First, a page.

Todd Rundgren
A Wizard, A True Star. The title of Todd Rundgren's 1973 solo album aptly foreshadows the contributions of this multi-faceted artist to state-of-the-art music. As a songwriter, video pioneer, producer, recording artist, computer software developer, conceptualist, interactive artist, and CEO, Rundgren has made a lasting impact on the form, content, and delivery of popular music.

Born and raised in Philadelphia, Rundgren began playing guitar as a teenager, going on to found and front quintessential '60s cult group The Nazz. In 1969 he left the band to pursue a solo career, recording his debut offering, the legendary "Runt". But it was 1972's seminal "Something/Anything?", on which he played all the instruments, sang all the vocal parts and acted as his own producer, that catapulted Rundgren into the superstar limelight, prompting the press to unanimously dub him "Rock's New Wunderkind." This was followed by such landmark LPs as "The Hermit of Mink Hollow", "A Wizard, A True Star" and such hit singles as I Saw The Light, Hello It's Me, Can We Still Be Friends, and Bang The Drum.

Additionally, as a producer, Rundgren has brought his creativity to bear on albums by Patti Smith, Cheap Trick, The Psychedelic Furs, The Tubes, MeatLoaf, XTC, Grand Funk Railroad, Hall & Oates, Paul Shaffer, and many other artists. He is also highly regarded as a film/TV composer having scored projects ranging from "Pee Wee's Playhouse" to "Crime Story" to "Dumb and Dumber" for which he received BMI's 'Film Composer of the Year' accolades.

In 1974 Rundgren formed Utopia, an entirely new approach to the concept of musical high adventure, and embarked on an extensive round of recording and touring that continued throughout much of the '70s and '80s. Utopia combined technical virtuosity and creative passion to create music that, for millions, defined the term 'progressive rock'. ...

Established in New York City in 1998, ETHEL quickly earned a reputation as one of America’s most adventurous string quartets. More than 20 years later, the band continues to set the standard for contemporary concert music. Known for its enlivened playing, blending uptown, conservatory musicianship with downtown genre-crossing, ETHEL has been described as “indefatigable and eclectic” (The New York Times), “vital and brilliant” (The New Yorker), and “infectiously visceral” (Pitchfork). Since its inception, ETHEL has released nine feature recordings (one of them nominated for a Native American Music Award), performed as guests on 40+ albums, premiered 225 new works, won a GRAMMY® with jazz legend Kurt Elling, and performed in 14 countries, 45 states, and 250 cities.

At the heart of ETHEL is a collaborative ethos – a quest for a common creative expression that is forged in the celebration of community. In addition to premiering 21st century works by a broad range of groundbreaking composers, the quartet creates and tours rich, often multimedia, productions in which community engagement is a key element. ETHEL is currently touring the evening-length ETHEL’s Documerica, inspired by the tens of thousands of images shot in the 1970’s as part of the Environmental Protection Agency’s decade-long Project Documerica; The River, a collaboration with Taos Pueblo flutist Robert Mirabal (The River [Innova Recordings] was released in 2016); Grace, a journey highlighting musical iterations of redemption and featuring ETHEL’s own adaptation of Ennio Morricone’s moving score to the 1986 film, The Mission; and Ancient Airs and Dances, a tribute to the music of the European Middle Ages, Renaissance and Baroque Eras comprised of ETHEL members’ self-composed material and arrangements of seminal music.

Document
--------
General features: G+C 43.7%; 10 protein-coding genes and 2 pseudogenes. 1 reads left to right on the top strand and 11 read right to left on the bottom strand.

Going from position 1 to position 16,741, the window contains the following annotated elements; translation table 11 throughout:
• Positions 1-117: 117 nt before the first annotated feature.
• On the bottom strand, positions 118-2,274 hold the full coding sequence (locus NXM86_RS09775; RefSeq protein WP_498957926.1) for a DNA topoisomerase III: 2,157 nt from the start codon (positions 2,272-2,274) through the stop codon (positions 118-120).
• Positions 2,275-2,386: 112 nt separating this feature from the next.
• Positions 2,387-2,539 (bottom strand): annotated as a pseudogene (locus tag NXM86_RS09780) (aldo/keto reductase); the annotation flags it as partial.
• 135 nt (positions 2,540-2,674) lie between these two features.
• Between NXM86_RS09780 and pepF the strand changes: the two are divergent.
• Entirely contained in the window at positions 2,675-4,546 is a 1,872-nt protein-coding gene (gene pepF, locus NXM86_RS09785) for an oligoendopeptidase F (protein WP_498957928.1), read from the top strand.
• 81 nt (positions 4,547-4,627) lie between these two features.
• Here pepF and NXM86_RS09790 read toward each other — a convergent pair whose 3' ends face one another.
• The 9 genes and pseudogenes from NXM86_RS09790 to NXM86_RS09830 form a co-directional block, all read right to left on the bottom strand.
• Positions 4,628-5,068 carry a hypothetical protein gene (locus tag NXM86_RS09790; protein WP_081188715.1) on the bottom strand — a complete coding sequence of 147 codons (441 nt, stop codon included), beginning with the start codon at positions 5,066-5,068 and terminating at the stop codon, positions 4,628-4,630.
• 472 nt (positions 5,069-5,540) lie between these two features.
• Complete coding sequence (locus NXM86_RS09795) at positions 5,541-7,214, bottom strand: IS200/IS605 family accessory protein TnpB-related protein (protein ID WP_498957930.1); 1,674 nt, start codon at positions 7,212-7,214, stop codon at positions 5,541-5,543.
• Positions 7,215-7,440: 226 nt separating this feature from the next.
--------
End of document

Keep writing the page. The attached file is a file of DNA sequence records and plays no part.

Recently, ETHEL premiered Circus – Wandering City at The Ringling in Sarasota, Florida, and performed its New York premiere at the BAM Next Wave Festival in 2018. Co-commissioned by The John and Mable Ringling Museum of Art (The Ringling), and Brooklyn Academy of Music, the immersive work combines projections of stunning images, films and interviews from the Museum’s archives, the words of circus performers past and present, and original music composed and performed live by ETHEL.

Currently in development is ART Intel, a new, multi-media project exploring the topic of artificial intelligence and its meaning for human creativity. The quartet is collaborating with filmmaker and producer Molly McBride to explore the possibilities within this challenging subject. The group is also currently developing its newest collaboration, Vigil, with Lebanese violinist and composer, Layale Chaker.

The quartet regularly performs works by all of the members of the ensemble, alongside music by Philip Glass, Julia Wolfe, Phil Kline, Svjetlana Bukvich, David Lang, Dan Friel, Mary Ellen Childs, John King, Jessie Montgomery, Raz Mesinai, John Zorn, Missy Mazzoli, Anna Clyne, Steve Reich, Kenji Bunch, Don Byron, Aleksandra Vrebalov, Marcelo Zarvos, Pamela Z, Evan Ziporyn and Terry Riley. Since 2005, ETHEL has premiered 225 new works, many of them commissioned by the quartet. This season marks the fourth chapter of ETHEL’s HomeBaked Project, an initiative designed to showcase emerging composers. The most recent Round IV commissions premiered at National Sawdust in 2019 and will be featured in an emerging composers’ festival at Brooklyn Public Library in May 2020.

ETHEL has collaborated with such luminaries as David Byrne, Kurt Elling, Bang on a Can All Stars, Thomas Dolby, Sō Percussion, John King, Ursula Oppens, Laurence Hobgood, Jake Shimabukuro, STEW, Phil Kline, Vijay Iyer, and Lionhheart. ETHEL recently collaborated on national touring programs with Taos Pueblo flutist Robert Mirabal, guitarist Kaki King and rock legend Todd Rundgren. In creating its multimedia and stage productions, ETHEL has worked with theater directors Annie Dorsen, Steve Cosson, Daniel Flannery, and Grant McDonald; projection designers Deborah Johnson and John Narun; and choreographers Wally Cardona, Gina Gibney, Annie-B Parson, Dusan Tynek, and Mathew Janczewski.

ETHEL is the Resident Ensemble at The Metropolitan Museum of Art’s Balcony Bar, Ensemble-in-Residence at Denison University, 2019-20 Creatives-in-Residence at the Brooklyn Public Library, and most recently the 2018-19 Quartet-in-Residence at Kaufman Music Center’s Face the Music, and 2019 Levi Family Distinguished Visiting Artist at The Peabody Institute of Johns Hopkins University.

ETHEL is Ralph Farris (viola), Kip Jones (violin), Dorothy Lawson (cello), and Corin Lee (violin).

This album contains no booklet.